]. Accordingly, a coordinated approach was incepted. Due to the coordination among all the processes, the recovery process is simplified and all the processes can start from the most recent available checkpoint state. This prevents the domino effect that was existent with an uncoordinated approach. More importantly, with the coordinated approach, the storage is minimized as only one persistent checkpoint has to be maintained. The limitation of the coordinated approach is the latency while finalizing the checkpoint as the approach requires the global checkpoint to be finalized prior to storing the checkpoints to be written into the permanent storage.
2.5. Communication-Induced Checkpoints
In a communication-induced approach, each process is forced to take checkpoints based on protocol-related information that is “piggybacked” on the application messages received from other processes. The checkpoints are taken in such a manner that the system-wide consistent always exists on the stable storage. This prevents the “domino effect” within the approach. Moreover, the processes are allowed to take some of their checkpoints independently (termed as local checkpoints) as well. However, while deciding on the globally consistent state, the processes are forced to take some additional checkpoints (forced checkpoints). The receiver of each application message uses the piggybacked information to determine if a receiver has a forced checkpoint. The forced checkpoint must be taken before the application can process the contents of the message, which can incur high latency and overhead. In contrast to coordinated checkpointing, no special coordination messages are exchanged in this approach.
In our work, we implement a checkpoint mechanism within a BlobSeer cluster based on uncoordinated checkpoint algorithms for their simplicity and associated benefits. In the future, we expect to explore the possibility of a new checkpoint approach based on speculation.
3. Proposed Approach
So as to ensure a consistent state to a distributed storage system in Cloud infrastructure from where any application processes can resume the operations, we propose an uncoordinated checkpoint-based restart method for the BlobSeer storage layer in a distributed environment. The uncoordinated checkpoint approach has been adopted in our proposed method due to the minimum overhead and efforts required for the approach and its convenient and speedy operation when compared to its counterparts. The uncoordinated checkpointing approach can be easily integrated into each component of BlobSeer without having to expense the overheads for the global state.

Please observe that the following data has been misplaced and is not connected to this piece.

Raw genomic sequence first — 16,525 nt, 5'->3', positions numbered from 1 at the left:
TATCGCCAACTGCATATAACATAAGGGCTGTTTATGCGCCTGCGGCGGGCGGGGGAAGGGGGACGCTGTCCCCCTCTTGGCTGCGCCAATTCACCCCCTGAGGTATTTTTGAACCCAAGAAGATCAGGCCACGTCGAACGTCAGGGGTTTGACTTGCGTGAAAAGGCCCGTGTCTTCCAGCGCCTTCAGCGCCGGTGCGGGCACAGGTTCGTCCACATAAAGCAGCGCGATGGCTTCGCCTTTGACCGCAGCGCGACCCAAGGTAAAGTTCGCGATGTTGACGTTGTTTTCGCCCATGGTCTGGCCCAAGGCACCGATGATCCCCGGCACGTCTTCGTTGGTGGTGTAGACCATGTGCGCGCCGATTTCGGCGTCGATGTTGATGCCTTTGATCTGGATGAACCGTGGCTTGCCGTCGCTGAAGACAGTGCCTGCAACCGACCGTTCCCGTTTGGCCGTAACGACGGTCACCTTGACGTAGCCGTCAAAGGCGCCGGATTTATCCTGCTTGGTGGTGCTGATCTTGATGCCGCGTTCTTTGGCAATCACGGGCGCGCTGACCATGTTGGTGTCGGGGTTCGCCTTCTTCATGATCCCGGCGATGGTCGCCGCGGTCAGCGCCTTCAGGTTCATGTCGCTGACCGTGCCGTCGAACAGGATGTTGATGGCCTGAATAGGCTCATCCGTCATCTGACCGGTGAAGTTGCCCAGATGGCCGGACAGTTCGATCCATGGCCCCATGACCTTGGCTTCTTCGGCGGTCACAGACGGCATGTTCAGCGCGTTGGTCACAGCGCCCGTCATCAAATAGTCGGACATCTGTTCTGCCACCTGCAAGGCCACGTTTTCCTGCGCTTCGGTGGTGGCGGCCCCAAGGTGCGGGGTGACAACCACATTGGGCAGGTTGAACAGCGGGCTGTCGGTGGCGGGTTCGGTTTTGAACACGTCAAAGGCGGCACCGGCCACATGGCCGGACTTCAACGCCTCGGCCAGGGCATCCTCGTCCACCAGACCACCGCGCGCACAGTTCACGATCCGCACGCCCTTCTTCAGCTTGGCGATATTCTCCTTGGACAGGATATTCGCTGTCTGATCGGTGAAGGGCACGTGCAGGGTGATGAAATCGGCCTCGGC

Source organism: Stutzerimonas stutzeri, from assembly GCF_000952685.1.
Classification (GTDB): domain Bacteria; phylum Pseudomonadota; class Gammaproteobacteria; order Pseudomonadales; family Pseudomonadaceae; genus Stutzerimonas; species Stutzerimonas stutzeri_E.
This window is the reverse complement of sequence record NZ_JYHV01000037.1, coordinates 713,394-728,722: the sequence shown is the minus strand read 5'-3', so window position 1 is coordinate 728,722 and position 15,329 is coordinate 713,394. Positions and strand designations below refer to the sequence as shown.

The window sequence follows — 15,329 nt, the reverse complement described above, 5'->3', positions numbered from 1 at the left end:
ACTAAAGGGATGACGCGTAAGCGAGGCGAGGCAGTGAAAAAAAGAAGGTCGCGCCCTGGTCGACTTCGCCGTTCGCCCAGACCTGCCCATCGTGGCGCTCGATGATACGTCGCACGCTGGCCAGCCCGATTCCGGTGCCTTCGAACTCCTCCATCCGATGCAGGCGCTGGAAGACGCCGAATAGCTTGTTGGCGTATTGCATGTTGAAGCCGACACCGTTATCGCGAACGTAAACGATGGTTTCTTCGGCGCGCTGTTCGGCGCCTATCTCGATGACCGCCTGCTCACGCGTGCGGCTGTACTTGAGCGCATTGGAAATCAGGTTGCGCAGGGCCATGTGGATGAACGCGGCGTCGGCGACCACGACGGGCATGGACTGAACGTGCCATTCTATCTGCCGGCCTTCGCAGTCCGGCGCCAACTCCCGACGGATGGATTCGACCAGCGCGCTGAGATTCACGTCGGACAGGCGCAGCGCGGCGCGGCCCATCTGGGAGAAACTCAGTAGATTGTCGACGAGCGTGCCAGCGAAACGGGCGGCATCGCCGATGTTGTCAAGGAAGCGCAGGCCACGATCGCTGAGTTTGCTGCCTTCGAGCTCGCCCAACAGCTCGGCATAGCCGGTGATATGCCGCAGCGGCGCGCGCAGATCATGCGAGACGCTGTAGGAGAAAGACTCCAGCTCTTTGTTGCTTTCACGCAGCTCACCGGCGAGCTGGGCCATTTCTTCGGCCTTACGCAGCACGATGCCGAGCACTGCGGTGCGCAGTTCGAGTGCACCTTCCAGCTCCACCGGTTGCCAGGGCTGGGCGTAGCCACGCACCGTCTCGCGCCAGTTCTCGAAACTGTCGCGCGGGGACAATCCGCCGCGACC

shows how an uncoordinated checkpointing can be implemented in the VM within the BlobSeer framework. As can be seen in the figure, checkpointing in the VM starts when a client issues a “CREATE_BLOB” request in the BlobSeer API. When the API is called, the checkpointing function creates the requested blob. The function then stores the blob-id and other relevant parameters. All these values are stored in a file. As there is only one Version Manager (VM) in the BlobSeer framework, there is no requirement for distributing the same information to other nodes. Single file storage is thus sufficient for version checkpointing. Apart from the blob-id, page size and replication count are stored in the file as “space” separated entries. The file is parsed during the restart phase after any failure is encountered in the storage system. In our proposed method, there is a counter that keeps track of the total number of blobs created. During the restart, the counter can start from the last value rather than starting from the zero (0) value. As such, storing the key information in a file as explained in our proposed method, which when parsed during any restart phase provides a consistent state for the VM in a distributed storage system in a distributed environment. The file in our proposed method is stored in “.txt” file format.